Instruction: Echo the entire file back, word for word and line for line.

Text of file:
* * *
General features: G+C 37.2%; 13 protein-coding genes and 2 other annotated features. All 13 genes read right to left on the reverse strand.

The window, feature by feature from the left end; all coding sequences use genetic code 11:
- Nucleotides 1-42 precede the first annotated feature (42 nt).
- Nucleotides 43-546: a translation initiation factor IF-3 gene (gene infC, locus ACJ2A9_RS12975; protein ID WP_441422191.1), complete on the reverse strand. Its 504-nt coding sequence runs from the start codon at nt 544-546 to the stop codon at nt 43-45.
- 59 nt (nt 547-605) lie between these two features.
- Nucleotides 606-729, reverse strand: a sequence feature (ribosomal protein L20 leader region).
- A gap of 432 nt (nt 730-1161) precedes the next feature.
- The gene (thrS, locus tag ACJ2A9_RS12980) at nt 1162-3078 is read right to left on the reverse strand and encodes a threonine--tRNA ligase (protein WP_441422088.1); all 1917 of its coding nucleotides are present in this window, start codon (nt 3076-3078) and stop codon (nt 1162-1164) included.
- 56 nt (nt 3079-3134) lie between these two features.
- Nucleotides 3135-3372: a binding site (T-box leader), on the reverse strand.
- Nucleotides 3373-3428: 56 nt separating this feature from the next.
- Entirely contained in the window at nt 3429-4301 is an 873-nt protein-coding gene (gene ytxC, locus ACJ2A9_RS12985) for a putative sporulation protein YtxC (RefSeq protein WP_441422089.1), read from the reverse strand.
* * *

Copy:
General features: G+C 37.2%; 13 protein-coding genes and 2 other annotated features. All 13 genes read right to left on the reverse strand.

The window, feature by feature from the left end; all coding sequences use genetic code 11:
- Nucleotides 1-42 precede the first annotated feature (42 nt).
- Nucleotides 43-546: a translation initiation factor IF-3 gene (gene infC, locus ACJ2A9_RS12975; protein ID WP_441422191.1), complete on the reverse strand. Its 504-nt coding sequence runs from the start codon at nt 544-546 to the stop codon at nt 43-45.
- 59 nt (nt 547-605) lie between these two features.
- Nucleotides 606-729, reverse strand: a sequence feature (ribosomal protein L20 leader region).
- A gap of 432 nt (nt 730-1161) precedes the next feature.
- The gene (thrS, locus tag ACJ2A9_RS12980) at nt 1162-3078 is read right to left on the reverse strand and encodes a threonine--tRNA ligase (protein WP_441422088.1); all 1917 of its coding nucleotides are present in this window, start codon (nt 3076-3078) and stop codon (nt 1162-1164) included.
- 56 nt (nt 3079-3134) lie between these two features.
- Nucleotides 3135-3372: a binding site (T-box leader), on the reverse strand.
- Nucleotides 3373-3428: 56 nt separating this feature from the next.
- Entirely contained in the window at nt 3429-4301 is an 873-nt protein-coding gene (gene ytxC, locus ACJ2A9_RS12985) for a putative sporulation protein YtxC (RefSeq protein WP_441422089.1), read from the reverse strand.